16. Schumann-Runge resonance Raman scattering of O sub 2 : A rotationally resolved excitation profile study

    SciTech Connect

    Zhang, Y.P.; Ziegler, L.D. )

    1989-09-07

    Rotationally resolved resonance Raman spectra and excitation profiles of O{sub 2} excited with narrow-band radiation tunable throughout the {nu}{prime} = 5 absorption band of the Schumann-Runge (SR) region (190-192 nm) are reported. The pressure dependence and scattering polarization unambiguously identify all the observed resonant emission intensity as Raman scattering (both resonant and off-resonant), not resonance fluorescence. This characterization is in contrast to the description of the resonant emission of the SR absorption bands offered in recent laser-excited studies. Excitation profile analysis determines rotationally specific lifetimes of the {nu}{prime} = 5 level. A homogeneous line width of 2.05 {plus minus} 0.10 cm{sup {minus}1} is determined for the rotational levels of this vibronic band. Within experimental uncertainty, this line width/lifetime is independent of the rotational angular momentum of the resonant predissociative rovibronic levels of the {nu}{prime} = 5 band. This value is in excellent agreement with the results of the most recent SR absorption contour analysis but is not in quantitative agreement with the most recent theoretical modeling of the rovibronic dynamics of the SR absorption bands.

  17. Energy harvesting from coherent resonance of horizontal vibration of beam excited by vertical base motion

    SciTech Connect

    Lan, C. B.; Qin, W. Y.

    2014-09-15

    This letter investigates the energy harvesting from the horizontal coherent resonance of a vertical cantilever beam subjected to the vertical base excitation. The potential energy of the system has two symmetric potential wells. So, under vertical excitation, the system can jump between two potential wells, which will lead to the large vibration in horizontal direction. Two piezoelectric patches are pasted to harvest the energy. From experiment, it is found that the vertical excitation can make the beam turn to be bistable. The system can transform vertical vibration into horizontal vibration of low frequency when excited by harmonic motion. The horizontal coherence resonance can be observed when excited by a vertical white noise. The corresponding output voltages of piezoelectric films reach high values.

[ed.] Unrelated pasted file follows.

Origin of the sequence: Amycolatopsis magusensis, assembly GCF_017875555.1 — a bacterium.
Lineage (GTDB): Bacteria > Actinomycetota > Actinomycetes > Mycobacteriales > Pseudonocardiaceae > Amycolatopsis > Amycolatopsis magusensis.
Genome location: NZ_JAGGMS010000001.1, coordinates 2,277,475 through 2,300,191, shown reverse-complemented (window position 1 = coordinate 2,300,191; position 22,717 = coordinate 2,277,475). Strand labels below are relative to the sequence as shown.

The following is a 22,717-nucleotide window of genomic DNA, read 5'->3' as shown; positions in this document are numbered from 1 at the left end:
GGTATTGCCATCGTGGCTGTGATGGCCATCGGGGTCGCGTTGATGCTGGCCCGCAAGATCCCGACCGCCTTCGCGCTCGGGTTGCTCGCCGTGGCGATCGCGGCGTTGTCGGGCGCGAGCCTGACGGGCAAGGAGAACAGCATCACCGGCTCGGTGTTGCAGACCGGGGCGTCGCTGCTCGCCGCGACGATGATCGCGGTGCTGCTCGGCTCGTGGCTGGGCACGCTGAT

18. Directional excitation of surface plasmons by dielectric resonators

    NASA Astrophysics Data System (ADS)

    Zou, Chengjun; Withayachumnankul, Withawat; Shadrivov, Ilya V.; Kivshar, Yuri S.; Fumeaux, Christophe

    2015-02-01

    An important aim of current research on plasmonics is to develop compact components to manipulate surface plasmon polaritons (SPPs) and specifically to develop efficient SPP couplers. The commonly used metallic resonators are inefficient to couple free-space waves to SPPs and metallic gratings require oblique incidence for achieving unidirectional propagation. In this article, we propose to use nanoscale nonuniform arrays of dielectric resonator antennas (DRAs) to realize unidirectional launching of SPPs. DRAs are made of low-loss high-permittivity nanostructures operating on a metal surface. The applications of metallodielectric nanostructures can produce resonances mainly in the low-loss dielectric parts and hence the power dissipated through oscillating current in metal can be reduced. Similar to metallic resonators, DRAs operating near resonance can provide phase control when coupling incident waves into SPPs, adding degrees of freedom in controlling propagation direction. The theoretical analysis in this article, with numerical validation, shows efficient SPPs launching by nonuniform array of cylindrical DRAs into a predesigned direction. Furthermore, with proper patterning, optimal launching can be achieved by avoiding power leakage via deflection into free space. The SPP launching condition and the influence of propagation loss are also mathematically analyzed from the viewpoint of antenna array theory. The SPPs launchers based on DRAs have a potential for applications in highly efficient integrated optics and optical waveguides.